The U.S. military called with the news that special forces in An Nasiriyah, Iraq, had found and rescued Army Pfc. Jessica Lynch, a 19-year-old supply clerk in the 507th Maintenance Company who was listed as missing along with 15 other members of her unit.
"Coalition forces have conducted a successful rescue mission of a U.S. army prisoner of war held captive in Iraq. The soldier has been returned to a coalition-controlled area," said Brig. General Vincent Brooks, at a briefing in Qatar.
Details of the raid that secured Lynch's freedom have not been made public, and the Pentagon has not said whether anything new has been learned about the other 15 soldiers listed as missing, or the 5 POWs seen on Iraqi TV shortly after the unit was captured in a March 23rd ambush at An Nasiriyah.
Potentially grim news came Wednesday as U.S. military officials in Qatar revealed that 11 bodies were found during the same raid that rescued Lynch, and there are suspicions - to be checked out by a medical examiner - that some of the bodies might be American.
That was not mentioned however Tuesday as U.S. military officials broke the news that Lynch, who was found in an Iraqi hospital in An Nasiriyah, is safe. That news sent residents of Palestine, West Virginia, pouring into the streets for an impromptu parade of thanksgiving and celebration.
More than 70 people gathered at Lynch's parents' two-story wood frame home in Palestine after the Pentagon announced Tuesday night that the 19-year-old supply clerk had been rescued, more than a week after she and other members of her maintenance unit were captured in Iraq.
CBS News has learned that Lynch is now in a hospital in Kuwait, where she is undergoing surgery for unspecified injuries. She is to be transferred to a U.S. military hospital in Germany as soon as she is well enough to travel.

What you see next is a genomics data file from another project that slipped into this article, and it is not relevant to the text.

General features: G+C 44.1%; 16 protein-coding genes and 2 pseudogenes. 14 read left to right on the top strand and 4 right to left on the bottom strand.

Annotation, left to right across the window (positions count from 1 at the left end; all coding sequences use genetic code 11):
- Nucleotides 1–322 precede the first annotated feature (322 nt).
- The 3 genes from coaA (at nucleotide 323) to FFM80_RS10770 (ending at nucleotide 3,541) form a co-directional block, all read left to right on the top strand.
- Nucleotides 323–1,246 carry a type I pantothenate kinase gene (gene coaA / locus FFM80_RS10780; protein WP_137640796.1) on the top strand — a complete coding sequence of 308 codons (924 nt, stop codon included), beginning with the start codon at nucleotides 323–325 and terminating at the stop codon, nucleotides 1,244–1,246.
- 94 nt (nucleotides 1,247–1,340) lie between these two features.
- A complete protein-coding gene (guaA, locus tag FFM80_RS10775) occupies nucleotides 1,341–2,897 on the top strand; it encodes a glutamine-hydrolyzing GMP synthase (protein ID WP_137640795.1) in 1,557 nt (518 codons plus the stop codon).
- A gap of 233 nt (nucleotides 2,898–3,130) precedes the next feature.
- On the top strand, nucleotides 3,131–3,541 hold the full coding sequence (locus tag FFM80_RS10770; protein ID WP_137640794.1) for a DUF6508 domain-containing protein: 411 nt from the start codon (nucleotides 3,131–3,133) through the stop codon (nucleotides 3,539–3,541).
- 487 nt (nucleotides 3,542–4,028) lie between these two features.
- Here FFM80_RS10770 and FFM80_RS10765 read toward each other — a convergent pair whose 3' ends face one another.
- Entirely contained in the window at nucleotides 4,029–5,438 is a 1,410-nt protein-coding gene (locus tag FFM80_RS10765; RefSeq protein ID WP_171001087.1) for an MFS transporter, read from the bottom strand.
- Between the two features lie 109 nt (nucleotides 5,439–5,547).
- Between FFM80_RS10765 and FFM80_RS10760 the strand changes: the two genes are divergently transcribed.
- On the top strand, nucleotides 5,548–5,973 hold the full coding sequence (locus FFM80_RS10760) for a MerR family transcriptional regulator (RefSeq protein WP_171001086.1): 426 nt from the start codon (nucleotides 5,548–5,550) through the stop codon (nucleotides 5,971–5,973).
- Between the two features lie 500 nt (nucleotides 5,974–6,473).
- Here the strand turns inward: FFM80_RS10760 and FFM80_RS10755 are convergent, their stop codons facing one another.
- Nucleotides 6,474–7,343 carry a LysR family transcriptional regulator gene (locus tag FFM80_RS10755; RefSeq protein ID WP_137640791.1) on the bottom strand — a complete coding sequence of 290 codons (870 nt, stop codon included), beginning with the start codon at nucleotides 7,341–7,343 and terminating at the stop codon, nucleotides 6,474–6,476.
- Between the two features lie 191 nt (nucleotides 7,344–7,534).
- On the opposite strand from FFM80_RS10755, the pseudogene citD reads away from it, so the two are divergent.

"She's safe in a hospital, She's in good health," her father Greg Lynch Sr. told WCHS-TV. "She's in good health."
The military contacted the family about 6 p.m. "I couldn't talk. We're just glad it happened," he said.
CBS News Radio's Peter King quotes Fort Bliss military spokeswoman Jean Offutt as saying the family was later able to speak with Lynch on the phone.
"You would not believe the joys, cries, bawling, hugging, screaming, carrying on," said Pam Nicolais, another cousin of Lynch's. "You just have to be here."
A friend of Lynch's, Jessica Lowe, said that when she heard the news, "I was shaking I was so happy. I started to cry. They were tears of joy."
"It just shows that miracles can happen," said Gov. Bob Wise, who promised "one of the greatest homecomings this state has ever seen."
Lynch was injured in the March 23 ambush of her maintenance unit, but the military won't say how badly.
There has been sporadic and fierce fighting in An Nasiriyah, strategically located on the Euphrates River, ever since U.S. troops first reached the area. U.S. troops and military officials have said much of the fighting there has involved members of the Fedayeen Saddam and other Iraqi paramilitaries who have dressed as civilians and ambushed Americans.
POWs from the 507th Maintenance Unit - not including Lynch, who was listed as missing - were seen on Iraqi television shortly after their capture.
The names of those five POWS are: Edgar Hernandez, Mission, Texas; Shoshawna Johnson, El Paso, Texas; Joseph Hudson, Alamogordo, N.M.; Patrick Miller, Park City, Kansas; and James Riley, New Jersey.
In a 48 Hours interview last week as Lynch's fate remained an open question, Lynch's friends and family told CBS News Correspondent Jane Clayson on that she joined the Army to save money and put herself through college. Her ultimate goal was to teach.
She was also following in the footsteps of her older brother Gregory, a National Guard member based in Fort Bragg, N.C. Jessica enlisted through the Army's delayed-entry program before graduating from Wirt County High School in Elizabeth.
Lynch is known for her smile and her laugh. Friends and family in Palestine, about 70 miles north of Charleston, call her Jesse.
"She's everyone's baby," said Don Nelson, a family friend who spoke of Lynch's love for her country and willingness to serve. "That is what my country wants, kids like her. She is a true hero in my eyes."